Their journey began on June 1st in San Diego, with plans to arrive in Arlington, Virginia, on August 2nd , where they will visit the Iwo Jima and Marine Corps memorials. At the end of the ride, Gaal will place a wreath at the Tomb of the Unknown Soldier.

To date, Gaal has raised $35,000 of his $40,000 goal, but he wants to raise more.

“I challenge every person in each city we visit to donate $1,” Gaal said.

“Not just for us — for the next generation of warriors who are going to have to endure the hardships we did for recovery.” As Gaal’s website says, “The only limits in life are those we set for ourselves.”

Military Connection proudly serves those who serve in the Army, Navy, Air Force, Marines, Coast Guard, Guard and Reserve, Veterans and their families. We are the go-to site for Veteran Employment and information on Veteran education. Militaryconnection.com provides Veterans with and Directory of Employers, a Job Board, information on the Post-9/11 GI Bill, and a blog that offers Veterans boundless information. Be sure to visit Militaryconnection.com, the go-to site.

A Most Heroic Ride: Military Connection: by Debbie Gregory

With a Little Help From Your Peers: Military Connection

Military Connection: onesources

By Debbie Gregory.

Now you can talk to someone who gets it: Military OneSource has expanded confidential services for service members and their spouses through a “peer-to-peer” specialty consultation service. This is the newest resource to support and connect service members and their families with professionals who understand military life.

Peer support can promote wellness, healthy stress navigation, stronger social connections, and improve overall quality of life—all built upon a foundation of trust.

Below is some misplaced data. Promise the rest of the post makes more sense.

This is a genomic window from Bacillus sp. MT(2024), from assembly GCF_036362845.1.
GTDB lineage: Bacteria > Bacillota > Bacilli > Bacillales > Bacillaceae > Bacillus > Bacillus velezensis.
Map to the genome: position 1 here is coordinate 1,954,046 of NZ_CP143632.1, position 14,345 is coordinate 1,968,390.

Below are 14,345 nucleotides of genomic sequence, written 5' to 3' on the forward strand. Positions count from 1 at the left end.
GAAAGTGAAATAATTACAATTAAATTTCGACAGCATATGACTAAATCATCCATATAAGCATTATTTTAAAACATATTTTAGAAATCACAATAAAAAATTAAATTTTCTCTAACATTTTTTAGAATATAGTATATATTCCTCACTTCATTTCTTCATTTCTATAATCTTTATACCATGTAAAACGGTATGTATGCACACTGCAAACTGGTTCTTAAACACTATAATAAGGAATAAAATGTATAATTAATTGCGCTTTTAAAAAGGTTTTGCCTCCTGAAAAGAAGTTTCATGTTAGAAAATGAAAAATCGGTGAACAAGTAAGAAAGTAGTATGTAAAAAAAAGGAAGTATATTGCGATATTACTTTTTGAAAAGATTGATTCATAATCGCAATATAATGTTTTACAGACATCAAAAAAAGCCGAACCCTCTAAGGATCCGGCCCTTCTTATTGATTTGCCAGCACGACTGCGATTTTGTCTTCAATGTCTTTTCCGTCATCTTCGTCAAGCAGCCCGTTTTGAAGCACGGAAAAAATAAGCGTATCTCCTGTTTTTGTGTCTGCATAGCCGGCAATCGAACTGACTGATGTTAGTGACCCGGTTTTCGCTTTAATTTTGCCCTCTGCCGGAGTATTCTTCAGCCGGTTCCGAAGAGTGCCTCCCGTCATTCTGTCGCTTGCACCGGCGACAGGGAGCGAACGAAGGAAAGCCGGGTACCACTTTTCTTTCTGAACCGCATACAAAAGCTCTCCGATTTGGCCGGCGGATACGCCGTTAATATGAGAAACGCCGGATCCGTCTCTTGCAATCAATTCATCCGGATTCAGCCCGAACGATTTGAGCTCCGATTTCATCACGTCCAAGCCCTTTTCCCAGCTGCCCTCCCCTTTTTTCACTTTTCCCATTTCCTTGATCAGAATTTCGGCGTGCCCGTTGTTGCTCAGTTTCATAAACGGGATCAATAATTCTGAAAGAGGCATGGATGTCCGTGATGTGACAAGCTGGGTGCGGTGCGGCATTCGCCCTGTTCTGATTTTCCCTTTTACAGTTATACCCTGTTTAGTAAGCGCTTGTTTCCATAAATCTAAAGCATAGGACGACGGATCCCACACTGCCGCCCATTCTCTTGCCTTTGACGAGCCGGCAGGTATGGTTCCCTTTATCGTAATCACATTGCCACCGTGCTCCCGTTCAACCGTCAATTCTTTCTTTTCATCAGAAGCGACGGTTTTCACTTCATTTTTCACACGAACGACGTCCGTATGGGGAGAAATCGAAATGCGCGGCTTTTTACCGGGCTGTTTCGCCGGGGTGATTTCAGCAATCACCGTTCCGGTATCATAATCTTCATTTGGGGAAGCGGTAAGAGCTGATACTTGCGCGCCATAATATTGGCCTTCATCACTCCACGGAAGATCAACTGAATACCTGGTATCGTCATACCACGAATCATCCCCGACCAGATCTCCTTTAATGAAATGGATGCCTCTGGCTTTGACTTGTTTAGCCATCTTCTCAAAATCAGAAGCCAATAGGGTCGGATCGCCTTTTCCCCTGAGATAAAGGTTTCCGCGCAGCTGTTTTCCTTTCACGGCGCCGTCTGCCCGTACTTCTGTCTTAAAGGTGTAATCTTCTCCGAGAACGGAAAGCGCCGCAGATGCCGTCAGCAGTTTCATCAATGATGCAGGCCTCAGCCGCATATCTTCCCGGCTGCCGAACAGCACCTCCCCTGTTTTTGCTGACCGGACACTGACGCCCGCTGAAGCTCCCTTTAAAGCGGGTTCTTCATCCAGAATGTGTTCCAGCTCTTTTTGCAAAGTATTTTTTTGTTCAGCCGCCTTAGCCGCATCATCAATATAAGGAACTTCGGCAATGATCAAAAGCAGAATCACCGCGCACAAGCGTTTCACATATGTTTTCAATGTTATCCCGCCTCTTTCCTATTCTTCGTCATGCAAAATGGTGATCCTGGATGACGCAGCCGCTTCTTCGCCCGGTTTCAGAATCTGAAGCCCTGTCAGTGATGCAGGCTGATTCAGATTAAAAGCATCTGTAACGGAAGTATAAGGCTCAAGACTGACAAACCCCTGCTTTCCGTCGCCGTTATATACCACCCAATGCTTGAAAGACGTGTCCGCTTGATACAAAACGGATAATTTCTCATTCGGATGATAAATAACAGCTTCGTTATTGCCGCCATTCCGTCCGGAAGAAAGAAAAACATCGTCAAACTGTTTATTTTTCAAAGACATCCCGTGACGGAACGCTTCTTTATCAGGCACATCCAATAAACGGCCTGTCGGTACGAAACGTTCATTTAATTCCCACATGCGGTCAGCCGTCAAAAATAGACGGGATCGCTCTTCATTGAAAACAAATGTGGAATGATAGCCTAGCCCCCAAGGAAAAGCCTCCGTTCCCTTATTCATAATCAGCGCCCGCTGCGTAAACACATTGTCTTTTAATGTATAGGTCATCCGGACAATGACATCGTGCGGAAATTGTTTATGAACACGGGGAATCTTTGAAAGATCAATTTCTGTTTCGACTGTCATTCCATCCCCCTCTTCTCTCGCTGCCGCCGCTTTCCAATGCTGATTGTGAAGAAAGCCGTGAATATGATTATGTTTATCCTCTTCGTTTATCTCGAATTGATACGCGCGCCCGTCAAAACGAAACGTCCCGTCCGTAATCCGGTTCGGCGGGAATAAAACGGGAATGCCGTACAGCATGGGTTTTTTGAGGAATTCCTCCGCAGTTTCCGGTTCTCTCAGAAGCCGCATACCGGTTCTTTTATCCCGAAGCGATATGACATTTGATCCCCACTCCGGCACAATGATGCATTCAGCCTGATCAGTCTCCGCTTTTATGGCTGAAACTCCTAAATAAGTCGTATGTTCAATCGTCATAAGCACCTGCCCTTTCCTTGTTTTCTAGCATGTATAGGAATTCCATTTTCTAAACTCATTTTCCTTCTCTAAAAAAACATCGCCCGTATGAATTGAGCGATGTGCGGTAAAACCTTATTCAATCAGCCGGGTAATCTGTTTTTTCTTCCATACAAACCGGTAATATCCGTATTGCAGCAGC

The military’s unique life, in which deployments, relocations and transitions are commonplace, makes it essential to find consultants with similar life experiences. Military OneSource’s peer consultants are  accessible at 800-342-9647. The consultants are military retirees, reservists, Guardsmen, spouses and separating service members, all of whom have trained in best-support practices at the Defense Centers of Excellence.

Probably one of the best features of the service is that callers never get an answering service; a live person answers every call, regardless of whether it’s an urgent need or just a friendly conversation. The peer consultant’s goal is to help callers deal with stress before the stressors get out of control.

Military OneSource has a wide and growing array of resources, so their consultants can connect callers to the information outlets they might need. Although not a crisis line, if someone calls in crisis, the peer on the other end of the line will use all the resources at their disposal to ensure the caller gets the help they need.

Active-duty service members, Guardsmen, reservists –regardless of activation status — and family members are eligible to call the service. Veterans who have been separated from military service for up to 180 days also are eligible. Veterans who are past the 180-day cutoff will be given a warm handoff to the Department of Veterans Affairs.

While talking about stress may seem intimidating, having the support of someone who has “been there” can take the stress out of finding the resources you need.

Military Connection proudly serves those who serve in the Army, Navy, Air Force, Marines, Coast Guard, Guard and Reserve, Veterans and their families. We are the go-to site for Veteran Employment and information on Veteran education. Militaryconnection.com provides Veterans with and Directory of Employers, a Job Board, information on the Post-9/11 GI Bill, and a blog that offers Veterans boundless information. Be sure to visit Militaryconnection.com, the go-to site.

With a Little Help From Your Peers: Military Connection: by Debbie Gregory

Playing “Wargames”: Military Connection

Military Connection: wargames

By Debbie Gregory.

A two-day “war games” event held in late June in the Washington suburb of Tyson’s Corner, Virginia.